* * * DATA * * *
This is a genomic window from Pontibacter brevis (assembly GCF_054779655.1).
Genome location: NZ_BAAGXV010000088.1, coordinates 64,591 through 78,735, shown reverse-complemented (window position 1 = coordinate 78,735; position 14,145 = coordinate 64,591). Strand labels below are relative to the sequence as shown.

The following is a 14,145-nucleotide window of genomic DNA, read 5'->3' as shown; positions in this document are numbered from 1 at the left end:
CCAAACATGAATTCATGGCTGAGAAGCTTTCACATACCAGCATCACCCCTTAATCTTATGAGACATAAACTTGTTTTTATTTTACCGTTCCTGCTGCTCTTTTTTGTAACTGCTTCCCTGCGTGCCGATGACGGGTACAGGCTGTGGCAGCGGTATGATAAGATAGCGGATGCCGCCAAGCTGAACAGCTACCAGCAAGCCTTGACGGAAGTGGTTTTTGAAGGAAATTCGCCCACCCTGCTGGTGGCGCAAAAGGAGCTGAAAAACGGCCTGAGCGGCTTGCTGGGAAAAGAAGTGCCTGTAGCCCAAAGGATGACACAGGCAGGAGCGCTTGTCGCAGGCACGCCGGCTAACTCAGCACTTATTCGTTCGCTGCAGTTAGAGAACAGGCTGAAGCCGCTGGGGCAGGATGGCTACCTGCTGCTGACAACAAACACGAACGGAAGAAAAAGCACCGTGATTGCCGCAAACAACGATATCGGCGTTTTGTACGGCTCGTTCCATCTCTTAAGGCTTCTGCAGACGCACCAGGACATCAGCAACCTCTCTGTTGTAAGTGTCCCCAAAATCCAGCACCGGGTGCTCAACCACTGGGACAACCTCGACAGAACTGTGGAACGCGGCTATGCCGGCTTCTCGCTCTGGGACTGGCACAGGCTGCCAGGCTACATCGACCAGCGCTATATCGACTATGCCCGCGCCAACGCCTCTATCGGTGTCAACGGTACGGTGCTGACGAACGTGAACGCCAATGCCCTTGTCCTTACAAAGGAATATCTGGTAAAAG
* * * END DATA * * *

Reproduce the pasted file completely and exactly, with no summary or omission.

This is a genomic window from Pontibacter brevis (assembly GCF_054779655.1).
Genome location: NZ_BAAGXV010000088.1, coordinates 64,591 through 78,735, shown reverse-complemented (window position 1 = coordinate 78,735; position 14,145 = coordinate 64,591). Strand labels below are relative to the sequence as shown.

The following is a 14,145-nucleotide window of genomic DNA, read 5'->3' as shown; positions in this document are numbered from 1 at the left end:
CCAAACATGAATTCATGGCTGAGAAGCTTTCACATACCAGCATCACCCCTTAATCTTATGAGACATAAACTTGTTTTTATTTTACCGTTCCTGCTGCTCTTTTTTGTAACTGCTTCCCTGCGTGCCGATGACGGGTACAGGCTGTGGCAGCGGTATGATAAGATAGCGGATGCCGCCAAGCTGAACAGCTACCAGCAAGCCTTGACGGAAGTGGTTTTTGAAGGAAATTCGCCCACCCTGCTGGTGGCGCAAAAGGAGCTGAAAAACGGCCTGAGCGGCTTGCTGGGAAAAGAAGTGCCTGTAGCCCAAAGGATGACACAGGCAGGAGCGCTTGTCGCAGGCACGCCGGCTAACTCAGCACTTATTCGTTCGCTGCAGTTAGAGAACAGGCTGAAGCCGCTGGGGCAGGATGGCTACCTGCTGCTGACAACAAACACGAACGGAAGAAAAAGCACCGTGATTGCCGCAAACAACGATATCGGCGTTTTGTACGGCTCGTTCCATCTCTTAAGGCTTCTGCAGACGCACCAGGACATCAGCAACCTCTCTGTTGTAAGTGTCCCCAAAATCCAGCACCGGGTGCTCAACCACTGGGACAACCTCGACAGAACTGTGGAACGCGGCTATGCCGGCTTCTCGCTCTGGGACTGGCACAGGCTGCCAGGCTACATCGACCAGCGCTATATCGACTATGCCCGCGCCAACGCCTCTATCGGTGTCAACGGTACGGTGCTGACGAACGTGAACGCCAATGCCCTTGTCCTTACAAAGGAATATCTGGTAAAAG